As in any profession, the occasional bizarre event or set of circumstances is routine, and the following is a sampling of some of baseball's most unusual occurrences as well as some of the game's "firsts," and the "just plain weird."
Any self-respecting pitcher has an assortment of different pitches in his arsenal; fastball, slider, change-up and of course, the curve ball. Credit for the latter is generally attributed to Candy Cummings, who pitched for the Brooklyn Excelsiors in the 1860s, just prior to the formation of the National League. Cummings reportedly got the idea for a "breaking ball" while throwing seashells into the ocean and began experimenting with a ball to see if he could replicate the shell's "curve." After much trial-and-error, Cummings hit upon the proper technique and introduced the pitch in a game in Worcester, Mass. in 1867.
The only time in major league history that every visiting team was victorious occurred on July 30,1890 when all twelve contests that day were won by the visitors.
One of the game's earliest standout catchers, Ray Schalk of the Chicago White Sox, is believed to be the only backstop in the history of the game to have made a putout at each base (first, second, third and home) in a game against the St. Louis Browns.
Hall of Fame pitcher Rube Waddell, one of the game's most dominant hurlers in the early 1900s, had the unique distinction of being born on Friday the 13th, 1876 and his death occurred on April Fool's Day, 1914.
Hall of Fame knuckleballer Hoyt Wilhelm came to bat for the first time in his long (21 years) career on April 23,1952. Wilhelm surprised everyone, including himself, by slugging a home run over the right-field fence. Wilhelm would eventually make 432 plate appearances during his career, but he never hit another home run.
As unbelievable as it sounds, Joe DiMaggio failed to receive the needed votes for election to the Hall of Fame in his first year of eligibility (1953).
The player who holds the major league record for hitting into the most triple plays (four) is Hall of Fame third-baseman Brooks Robinson.
On August 4,1982, Joel Youngblood of the New York Mets lined a single in an afternoon game. Following the contest, Youngblood was informed that he'd been traded to the Montreal Expos, who were scheduled to play a night game in Philadelphia. Youngblood flew to Philadelphia, and later that night, singled for his new team, becoming the only player to record hits for two different teams on the sAme day.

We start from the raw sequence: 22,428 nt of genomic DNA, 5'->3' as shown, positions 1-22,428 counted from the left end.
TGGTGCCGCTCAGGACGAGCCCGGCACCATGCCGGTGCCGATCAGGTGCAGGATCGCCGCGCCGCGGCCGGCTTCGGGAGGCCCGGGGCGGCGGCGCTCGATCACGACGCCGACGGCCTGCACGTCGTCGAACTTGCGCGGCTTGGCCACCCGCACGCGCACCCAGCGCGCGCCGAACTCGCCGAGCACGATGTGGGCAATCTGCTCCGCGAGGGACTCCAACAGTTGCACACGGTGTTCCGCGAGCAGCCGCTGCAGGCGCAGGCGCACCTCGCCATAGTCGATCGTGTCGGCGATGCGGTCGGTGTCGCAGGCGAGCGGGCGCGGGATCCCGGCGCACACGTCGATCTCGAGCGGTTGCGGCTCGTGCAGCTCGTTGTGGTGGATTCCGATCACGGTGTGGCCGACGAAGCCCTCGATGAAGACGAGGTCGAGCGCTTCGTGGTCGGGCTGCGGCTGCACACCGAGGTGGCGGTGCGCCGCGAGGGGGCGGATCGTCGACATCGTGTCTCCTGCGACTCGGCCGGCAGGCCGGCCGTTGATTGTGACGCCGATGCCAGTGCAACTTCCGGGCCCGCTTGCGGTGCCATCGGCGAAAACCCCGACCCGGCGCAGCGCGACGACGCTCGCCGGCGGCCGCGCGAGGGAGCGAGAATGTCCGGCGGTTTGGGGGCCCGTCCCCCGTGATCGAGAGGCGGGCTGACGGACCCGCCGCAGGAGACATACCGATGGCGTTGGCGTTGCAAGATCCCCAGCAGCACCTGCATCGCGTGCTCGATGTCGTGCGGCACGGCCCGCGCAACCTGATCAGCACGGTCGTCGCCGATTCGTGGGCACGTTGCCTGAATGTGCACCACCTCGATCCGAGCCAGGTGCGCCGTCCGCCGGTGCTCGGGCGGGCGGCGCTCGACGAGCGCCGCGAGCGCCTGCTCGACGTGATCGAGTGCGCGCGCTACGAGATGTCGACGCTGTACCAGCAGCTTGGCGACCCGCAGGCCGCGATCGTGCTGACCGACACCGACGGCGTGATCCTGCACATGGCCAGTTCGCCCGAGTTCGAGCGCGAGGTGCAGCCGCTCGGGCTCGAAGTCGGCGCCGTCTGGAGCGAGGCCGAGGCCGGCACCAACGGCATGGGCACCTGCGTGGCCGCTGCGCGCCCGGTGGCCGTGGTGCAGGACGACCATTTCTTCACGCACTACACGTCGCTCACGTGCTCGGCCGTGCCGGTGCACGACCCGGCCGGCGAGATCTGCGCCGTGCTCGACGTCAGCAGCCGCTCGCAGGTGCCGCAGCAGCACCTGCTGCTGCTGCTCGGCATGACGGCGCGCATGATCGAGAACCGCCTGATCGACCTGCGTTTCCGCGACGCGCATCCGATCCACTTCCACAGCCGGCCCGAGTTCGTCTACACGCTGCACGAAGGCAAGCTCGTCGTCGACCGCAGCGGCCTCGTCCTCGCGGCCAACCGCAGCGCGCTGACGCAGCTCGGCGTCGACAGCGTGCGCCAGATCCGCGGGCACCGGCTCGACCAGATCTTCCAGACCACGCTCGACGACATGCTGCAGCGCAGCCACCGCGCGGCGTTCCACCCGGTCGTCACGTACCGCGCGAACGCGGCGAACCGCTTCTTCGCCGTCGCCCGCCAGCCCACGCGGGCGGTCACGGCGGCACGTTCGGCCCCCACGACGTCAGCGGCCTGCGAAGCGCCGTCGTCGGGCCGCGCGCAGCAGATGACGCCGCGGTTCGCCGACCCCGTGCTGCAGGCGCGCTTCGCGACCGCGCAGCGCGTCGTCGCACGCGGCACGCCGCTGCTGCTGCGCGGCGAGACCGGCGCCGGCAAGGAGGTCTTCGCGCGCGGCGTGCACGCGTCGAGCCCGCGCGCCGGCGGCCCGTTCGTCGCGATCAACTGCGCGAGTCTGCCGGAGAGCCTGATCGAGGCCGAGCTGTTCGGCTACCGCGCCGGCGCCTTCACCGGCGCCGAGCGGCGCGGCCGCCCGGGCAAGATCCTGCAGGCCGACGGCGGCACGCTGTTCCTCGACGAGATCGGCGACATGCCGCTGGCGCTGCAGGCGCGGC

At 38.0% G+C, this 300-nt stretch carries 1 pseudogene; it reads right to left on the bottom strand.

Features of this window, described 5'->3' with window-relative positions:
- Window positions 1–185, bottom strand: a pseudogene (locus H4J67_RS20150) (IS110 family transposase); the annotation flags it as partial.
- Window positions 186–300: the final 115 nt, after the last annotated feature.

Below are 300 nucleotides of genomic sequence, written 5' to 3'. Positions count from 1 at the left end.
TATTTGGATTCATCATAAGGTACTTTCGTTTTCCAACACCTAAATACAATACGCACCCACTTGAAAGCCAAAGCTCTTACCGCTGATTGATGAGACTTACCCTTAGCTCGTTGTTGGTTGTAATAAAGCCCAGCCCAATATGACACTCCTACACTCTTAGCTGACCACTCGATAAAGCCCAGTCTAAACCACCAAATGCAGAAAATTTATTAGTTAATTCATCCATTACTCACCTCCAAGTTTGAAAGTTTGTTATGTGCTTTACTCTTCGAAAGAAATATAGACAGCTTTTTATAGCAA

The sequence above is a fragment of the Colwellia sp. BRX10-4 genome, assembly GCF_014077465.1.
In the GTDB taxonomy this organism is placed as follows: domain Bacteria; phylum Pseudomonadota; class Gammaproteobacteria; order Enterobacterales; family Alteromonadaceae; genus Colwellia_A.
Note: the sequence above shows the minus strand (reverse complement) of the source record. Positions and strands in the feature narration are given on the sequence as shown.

Hall of Famer Warren Spahn holds the record for most wins by a left-handed pitcher with 363. For his career, Spahn collected 363 base hits.
Over a span of four consecutive days (May 14-17) in 1945, every scheduled game in the American League was rained out, the first and only time that's occurred.
Pitcher Mickey Lolich was one of the game's better hurlers during his 16-year career (1963-1979), but in more than 800 regular season at-bats, he never hit a home run. In the 1968 World Series however, in his first-ever postseason plate appearance, Lolich hit the only home run of his career.
On April 24,1987, Rickey Henderson of the New York Yankees hit an eighth-inning home run off of Cleveland's Phil Niekro. An inning later, he duplicated the feat, this time connecting off of Steve Carlton. The accomplishment was a baseball first, hitting home runs off of two 300-game winners in the same contest.
Washington Senators pitcher Dean Stone holds the distinction of being the winning pitcher in the 1954 All-Star game without throwing a single pitch. With two outs in the eighth inning, Stone took the mound for the American League with Duke Snider at bat and Red Schoendienst on third base. Before Stone could make his first pitch, Schoendienst attempted to steal home but was thrown out by Stone, ending the inning. In the bottom half of the inning, the American Leaguers scored three runs, giving Stone the win.
April 23,1999 is a day that Fernando Tatis will never forget. The St. Louis third-baseman set a major league record by hitting two grand slams in one inning, both off pitcher Chan Ho Park of the Dodgers. In addition, his eight RBIs in a single inning also set a record.
After Al Leiter of the New York Mets was credited with the win in a game with Arizona on April 30,2002, he became the first pitcher in major league history to have victories over all thirty teams.